Skip to main content

Lansdowne FC v City of Armagh RFC

Energia AIL Division 1 A

Saturday 30th  March 2024

Lansdowne Road

Lansdowne 64 – 31 City of Armagh


It was like releasing a tiger from a cage.  After weeks of being locked in by other teams’ cast iron defences, someone in City of Armagh left the cage door open and the try-scoring beast buried inside Fassie’s Lansdowne men was unleashed, sending them on a rampage of eight unanswered tries.  But Armagh were happy travelers too.  They sustained remarkable punishment in the first half, but worked their way back into the game to win a four-try bonus point with another one for good measure. Both sets of teams and supporters were delighted with the day and celebrated in the clubhouse in a manner befitting the last home game of the AIL season and in the best, friendly traditions of the game.

With only three points separating these sides (26 – 29) when we travelled to Armagh in October and a heavy rain shower just on the kickoff making the ball slippery, even the most expert of score predictors (!) would have been unlikely to forecast the 95-point game that was in store.  The early encounters were balanced enough, but a penalty kick by returning out half, Charlie Tector on five minutes got the score board moving and seemed to settle us into a dominant groove.  The set pieces were assured and masterful, with hooker Tom Barry and jumpers Jack Cooke and Ruari Clarke linking up meticulously. The scrums too were all ours, with props George Morris and Greg McGrath looking completely at home (which, of course, they were).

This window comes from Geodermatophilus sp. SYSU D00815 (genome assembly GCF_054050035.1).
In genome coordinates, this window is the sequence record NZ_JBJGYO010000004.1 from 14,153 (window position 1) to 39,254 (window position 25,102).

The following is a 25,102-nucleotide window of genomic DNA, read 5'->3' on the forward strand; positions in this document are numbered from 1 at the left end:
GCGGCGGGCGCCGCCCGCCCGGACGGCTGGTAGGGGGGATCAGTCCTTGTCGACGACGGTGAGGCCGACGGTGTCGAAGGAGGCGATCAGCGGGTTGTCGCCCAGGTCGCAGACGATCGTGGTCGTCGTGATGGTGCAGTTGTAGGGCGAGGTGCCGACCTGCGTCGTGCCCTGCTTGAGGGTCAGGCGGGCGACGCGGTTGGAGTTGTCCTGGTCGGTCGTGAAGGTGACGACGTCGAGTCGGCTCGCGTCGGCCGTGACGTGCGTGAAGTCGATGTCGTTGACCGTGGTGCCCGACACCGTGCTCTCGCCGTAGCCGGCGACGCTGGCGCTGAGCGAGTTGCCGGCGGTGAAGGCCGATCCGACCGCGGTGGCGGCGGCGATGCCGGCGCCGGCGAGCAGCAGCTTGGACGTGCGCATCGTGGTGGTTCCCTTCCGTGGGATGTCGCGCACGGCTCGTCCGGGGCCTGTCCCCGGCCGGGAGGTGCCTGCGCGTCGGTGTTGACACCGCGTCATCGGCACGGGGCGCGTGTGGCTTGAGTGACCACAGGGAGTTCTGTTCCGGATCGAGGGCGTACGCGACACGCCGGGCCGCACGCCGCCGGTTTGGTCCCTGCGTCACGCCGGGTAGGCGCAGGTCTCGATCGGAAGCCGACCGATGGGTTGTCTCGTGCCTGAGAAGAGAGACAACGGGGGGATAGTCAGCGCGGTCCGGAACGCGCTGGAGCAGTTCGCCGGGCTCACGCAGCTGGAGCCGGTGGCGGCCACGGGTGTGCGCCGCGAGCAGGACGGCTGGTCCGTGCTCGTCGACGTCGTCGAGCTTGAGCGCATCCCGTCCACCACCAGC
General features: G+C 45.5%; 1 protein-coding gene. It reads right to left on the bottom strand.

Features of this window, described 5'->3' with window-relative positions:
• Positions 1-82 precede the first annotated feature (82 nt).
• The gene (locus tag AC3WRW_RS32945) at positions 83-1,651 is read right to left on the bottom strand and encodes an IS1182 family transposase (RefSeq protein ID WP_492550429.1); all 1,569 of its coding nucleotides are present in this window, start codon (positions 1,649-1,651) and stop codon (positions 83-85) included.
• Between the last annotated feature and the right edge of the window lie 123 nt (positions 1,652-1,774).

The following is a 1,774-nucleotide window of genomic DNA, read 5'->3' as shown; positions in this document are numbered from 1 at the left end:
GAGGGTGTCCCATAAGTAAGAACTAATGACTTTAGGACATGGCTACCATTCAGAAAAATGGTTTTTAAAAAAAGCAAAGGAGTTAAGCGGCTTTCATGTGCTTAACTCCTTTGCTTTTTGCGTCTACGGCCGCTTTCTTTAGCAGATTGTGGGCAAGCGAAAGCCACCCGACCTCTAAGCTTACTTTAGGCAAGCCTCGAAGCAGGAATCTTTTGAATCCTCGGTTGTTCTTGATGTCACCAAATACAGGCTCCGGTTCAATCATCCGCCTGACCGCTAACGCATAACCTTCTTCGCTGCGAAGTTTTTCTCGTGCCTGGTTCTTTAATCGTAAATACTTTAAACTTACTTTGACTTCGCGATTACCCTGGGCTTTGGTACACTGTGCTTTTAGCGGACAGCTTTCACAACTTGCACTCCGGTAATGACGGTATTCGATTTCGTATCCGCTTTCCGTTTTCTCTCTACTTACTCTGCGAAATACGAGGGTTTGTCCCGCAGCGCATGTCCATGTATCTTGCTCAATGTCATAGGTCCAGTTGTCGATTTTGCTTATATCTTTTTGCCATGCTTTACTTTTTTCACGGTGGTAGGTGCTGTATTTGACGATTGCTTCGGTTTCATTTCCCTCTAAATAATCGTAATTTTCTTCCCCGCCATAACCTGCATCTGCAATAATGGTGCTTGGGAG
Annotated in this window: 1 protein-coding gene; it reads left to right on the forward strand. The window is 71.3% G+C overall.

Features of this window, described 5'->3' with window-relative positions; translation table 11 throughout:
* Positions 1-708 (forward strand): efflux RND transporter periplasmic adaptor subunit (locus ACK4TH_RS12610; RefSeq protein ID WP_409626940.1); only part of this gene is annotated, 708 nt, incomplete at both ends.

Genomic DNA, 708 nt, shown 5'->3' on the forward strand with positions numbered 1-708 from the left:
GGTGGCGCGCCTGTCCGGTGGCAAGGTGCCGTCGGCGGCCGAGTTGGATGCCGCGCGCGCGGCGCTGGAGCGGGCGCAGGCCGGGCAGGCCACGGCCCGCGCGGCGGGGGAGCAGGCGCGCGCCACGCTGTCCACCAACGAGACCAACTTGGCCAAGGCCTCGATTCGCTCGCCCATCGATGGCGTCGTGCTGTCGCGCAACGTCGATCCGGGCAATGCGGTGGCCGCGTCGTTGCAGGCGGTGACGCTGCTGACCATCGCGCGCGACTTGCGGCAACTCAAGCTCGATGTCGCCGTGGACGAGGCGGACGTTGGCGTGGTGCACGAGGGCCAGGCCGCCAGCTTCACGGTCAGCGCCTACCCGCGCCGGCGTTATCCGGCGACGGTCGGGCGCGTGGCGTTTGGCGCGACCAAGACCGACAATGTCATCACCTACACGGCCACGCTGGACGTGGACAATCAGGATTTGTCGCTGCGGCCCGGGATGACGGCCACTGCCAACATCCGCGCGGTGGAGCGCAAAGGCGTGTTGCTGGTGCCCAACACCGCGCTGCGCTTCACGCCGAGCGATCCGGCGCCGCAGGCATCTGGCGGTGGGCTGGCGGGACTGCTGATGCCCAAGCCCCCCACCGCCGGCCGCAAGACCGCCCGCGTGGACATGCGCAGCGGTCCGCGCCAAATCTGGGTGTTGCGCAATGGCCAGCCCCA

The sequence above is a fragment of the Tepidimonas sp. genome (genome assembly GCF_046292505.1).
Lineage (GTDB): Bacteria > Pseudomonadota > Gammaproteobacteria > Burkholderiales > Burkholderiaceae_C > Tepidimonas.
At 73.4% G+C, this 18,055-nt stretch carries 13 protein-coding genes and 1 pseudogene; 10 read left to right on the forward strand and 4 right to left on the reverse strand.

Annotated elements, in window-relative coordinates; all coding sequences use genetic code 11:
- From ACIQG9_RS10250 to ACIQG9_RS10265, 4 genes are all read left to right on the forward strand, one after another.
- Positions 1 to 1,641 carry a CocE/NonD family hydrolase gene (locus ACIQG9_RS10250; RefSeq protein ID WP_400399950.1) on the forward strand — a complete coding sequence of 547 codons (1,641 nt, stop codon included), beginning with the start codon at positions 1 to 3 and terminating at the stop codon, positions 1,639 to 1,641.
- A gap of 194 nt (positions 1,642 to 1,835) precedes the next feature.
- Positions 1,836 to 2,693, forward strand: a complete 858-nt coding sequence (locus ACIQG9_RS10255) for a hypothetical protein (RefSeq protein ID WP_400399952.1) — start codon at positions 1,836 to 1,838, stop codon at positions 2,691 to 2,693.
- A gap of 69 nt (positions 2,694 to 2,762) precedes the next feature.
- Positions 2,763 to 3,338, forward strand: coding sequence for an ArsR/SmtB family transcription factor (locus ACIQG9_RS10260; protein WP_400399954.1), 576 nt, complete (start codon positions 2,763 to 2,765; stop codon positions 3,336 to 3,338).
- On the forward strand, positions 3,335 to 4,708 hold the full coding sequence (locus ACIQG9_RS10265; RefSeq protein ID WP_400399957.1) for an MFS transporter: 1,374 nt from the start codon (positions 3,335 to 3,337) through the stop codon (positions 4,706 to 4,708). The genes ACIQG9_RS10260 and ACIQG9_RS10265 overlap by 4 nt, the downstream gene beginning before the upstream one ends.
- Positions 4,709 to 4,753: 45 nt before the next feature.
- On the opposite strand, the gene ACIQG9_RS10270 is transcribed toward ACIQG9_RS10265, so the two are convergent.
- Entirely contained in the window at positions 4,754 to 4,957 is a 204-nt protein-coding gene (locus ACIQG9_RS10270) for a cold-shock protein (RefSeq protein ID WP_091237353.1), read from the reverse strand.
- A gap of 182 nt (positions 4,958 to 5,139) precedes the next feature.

But it was outside the pack where the gap between the two sides started to fully reveal itself.  Getting fast and go-forward ball from his scrum half, Jack Matthews, Charlie Tector was able to manage the game like a symphony conductor, opening up the back line with well timed releases and also finding gaps behind the oncoming defenders with dinky chips over the top. But commanding as he was, his impact might have been negligible if he’d had less quality players outside him. The first to draw blood was captain and fullback Cillian Redmond. Cillian was the last man to take a pass following a dizzying interplay of short and wide plays down the middle of the pitch, scoring near the corner on the ten minute mark. Charlie topped it off and it looked like the rampage was well and truly underway.  It took nearly ten minutes for the next try to come, but the Lansdowne lads were simply playing with their food before devouring it. In complete control now, the speed and variety of our attack brought out a valiant defence from the City of Armagh, but the end was inevitable. Next on the scoreboard was Andy “The Assassin” Marks, coming from a strong scrum in the middle of the pitch, Andy switched to the left side at the last minute and sliced through one of the many gaps now emerging.  15 – 0.

Next, it was the lineout maul that asserted its superiority with Tom Barry gathering the ball back from back row jumper Barry Fitzpatrick to go over in the corner. Charlie converted again from the sideline to make it 22 – 0 with the bonus point try now looking like a racing certainty.  Our exuberance was now causing the visitors to make mistakes and we were ruthless in how we exploited each one. From the restart, they hesitate in the centre of the park and Barry Fitz boots the ball through, with winger Peter Sullivan on his shoulder eager to have a piece of the action. Peter kicks on, but an awkward bounce leads to a knock on and a scrum inside their 10 meter line.  They dig deep and execute a good exit and enter their first phase of solid play of the half, bringing them back into our territory for the first time. But another unforced error and we get a penalty and an attacking opportunity back inside their 22.  Another razor sharp lineout quickly distributed to the backs, and the ruck in the center is recycled as full back, Cathal Eddy, catches a long and awkward ball, stabilizing just long enough to send another long pass to the wing where Peter Sullivan is waiting unmarked.  His touchline score is our fourth and so the bonus point is secured on the half hour mark, as Charlie twists the knife just a little more with an excellent conversion from the touchline.  29 – 0